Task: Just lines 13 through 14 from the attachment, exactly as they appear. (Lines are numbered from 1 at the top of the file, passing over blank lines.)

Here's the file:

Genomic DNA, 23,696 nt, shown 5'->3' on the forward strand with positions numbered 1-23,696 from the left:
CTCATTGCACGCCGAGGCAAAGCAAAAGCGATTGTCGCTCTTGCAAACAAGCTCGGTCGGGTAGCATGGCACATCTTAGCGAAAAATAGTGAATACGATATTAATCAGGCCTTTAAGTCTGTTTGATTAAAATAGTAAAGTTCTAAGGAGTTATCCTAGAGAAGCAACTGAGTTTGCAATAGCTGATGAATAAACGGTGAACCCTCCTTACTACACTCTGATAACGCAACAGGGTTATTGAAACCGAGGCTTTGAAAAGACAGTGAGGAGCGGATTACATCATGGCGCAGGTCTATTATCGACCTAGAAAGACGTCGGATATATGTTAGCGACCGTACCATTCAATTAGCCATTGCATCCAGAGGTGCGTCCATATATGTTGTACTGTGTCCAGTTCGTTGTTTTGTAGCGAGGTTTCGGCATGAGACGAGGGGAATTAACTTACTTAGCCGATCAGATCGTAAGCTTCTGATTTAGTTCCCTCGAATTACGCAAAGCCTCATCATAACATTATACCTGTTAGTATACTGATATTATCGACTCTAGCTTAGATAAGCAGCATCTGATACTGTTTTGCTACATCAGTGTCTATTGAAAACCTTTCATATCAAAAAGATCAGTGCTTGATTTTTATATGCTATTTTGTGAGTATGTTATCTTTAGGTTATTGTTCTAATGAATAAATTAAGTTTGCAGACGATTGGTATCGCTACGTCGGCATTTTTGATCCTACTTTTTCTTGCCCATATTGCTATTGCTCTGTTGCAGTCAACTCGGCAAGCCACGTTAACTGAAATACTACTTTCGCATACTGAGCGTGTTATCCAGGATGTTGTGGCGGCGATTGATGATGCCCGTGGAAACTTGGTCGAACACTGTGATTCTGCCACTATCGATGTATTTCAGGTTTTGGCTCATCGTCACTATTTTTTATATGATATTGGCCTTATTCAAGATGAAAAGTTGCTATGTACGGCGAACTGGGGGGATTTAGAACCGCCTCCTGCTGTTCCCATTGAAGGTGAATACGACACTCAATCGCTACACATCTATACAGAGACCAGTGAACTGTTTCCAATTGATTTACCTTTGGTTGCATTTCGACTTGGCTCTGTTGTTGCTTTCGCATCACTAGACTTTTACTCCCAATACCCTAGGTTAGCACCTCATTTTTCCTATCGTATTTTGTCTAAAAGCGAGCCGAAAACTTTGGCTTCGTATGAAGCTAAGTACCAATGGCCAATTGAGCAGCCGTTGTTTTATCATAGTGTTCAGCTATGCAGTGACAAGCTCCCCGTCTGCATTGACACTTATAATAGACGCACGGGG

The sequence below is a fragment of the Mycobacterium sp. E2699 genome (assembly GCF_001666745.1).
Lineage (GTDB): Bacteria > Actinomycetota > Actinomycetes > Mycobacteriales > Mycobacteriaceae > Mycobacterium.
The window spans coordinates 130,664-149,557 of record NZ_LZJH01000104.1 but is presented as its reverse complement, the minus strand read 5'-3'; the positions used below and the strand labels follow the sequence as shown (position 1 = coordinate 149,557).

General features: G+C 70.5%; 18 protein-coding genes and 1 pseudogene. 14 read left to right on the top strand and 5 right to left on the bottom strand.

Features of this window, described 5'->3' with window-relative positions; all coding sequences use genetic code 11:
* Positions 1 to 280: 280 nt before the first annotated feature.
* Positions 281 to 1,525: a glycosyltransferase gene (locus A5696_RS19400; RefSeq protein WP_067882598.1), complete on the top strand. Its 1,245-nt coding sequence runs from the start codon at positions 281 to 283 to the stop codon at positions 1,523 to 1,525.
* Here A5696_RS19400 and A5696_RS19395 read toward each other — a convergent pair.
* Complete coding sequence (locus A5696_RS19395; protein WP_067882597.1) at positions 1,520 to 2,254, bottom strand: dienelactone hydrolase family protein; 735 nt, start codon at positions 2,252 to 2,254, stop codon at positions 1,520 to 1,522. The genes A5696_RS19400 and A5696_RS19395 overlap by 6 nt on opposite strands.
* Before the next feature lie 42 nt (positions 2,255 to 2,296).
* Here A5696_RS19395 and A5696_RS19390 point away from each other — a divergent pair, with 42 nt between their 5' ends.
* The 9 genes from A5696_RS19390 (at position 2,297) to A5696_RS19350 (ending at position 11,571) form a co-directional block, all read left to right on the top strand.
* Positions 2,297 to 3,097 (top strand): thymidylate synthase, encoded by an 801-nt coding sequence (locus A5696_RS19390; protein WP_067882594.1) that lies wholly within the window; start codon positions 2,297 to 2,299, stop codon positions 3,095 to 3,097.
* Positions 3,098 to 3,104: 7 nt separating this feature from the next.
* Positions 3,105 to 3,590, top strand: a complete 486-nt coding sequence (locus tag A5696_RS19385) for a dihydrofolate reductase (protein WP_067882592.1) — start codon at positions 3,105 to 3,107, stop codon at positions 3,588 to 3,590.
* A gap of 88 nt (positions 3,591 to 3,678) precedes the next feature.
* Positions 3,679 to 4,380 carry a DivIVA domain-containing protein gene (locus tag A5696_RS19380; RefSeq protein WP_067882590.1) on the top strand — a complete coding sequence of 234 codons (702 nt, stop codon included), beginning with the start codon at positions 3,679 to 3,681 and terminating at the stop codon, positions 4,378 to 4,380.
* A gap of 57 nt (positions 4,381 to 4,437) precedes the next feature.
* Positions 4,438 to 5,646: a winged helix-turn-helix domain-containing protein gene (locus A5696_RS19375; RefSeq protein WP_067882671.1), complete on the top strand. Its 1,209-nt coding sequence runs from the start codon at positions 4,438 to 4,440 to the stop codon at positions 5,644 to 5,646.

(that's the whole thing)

* Here A5696_RS19395 and A5696_RS19390 point away from each other — a divergent pair, with 42 nt between their 5' ends.
* The 9 genes from A5696_RS19390 (at position 2,297) to A5696_RS19350 (ending at position 11,571) form a co-directional block, all read left to right on the top strand.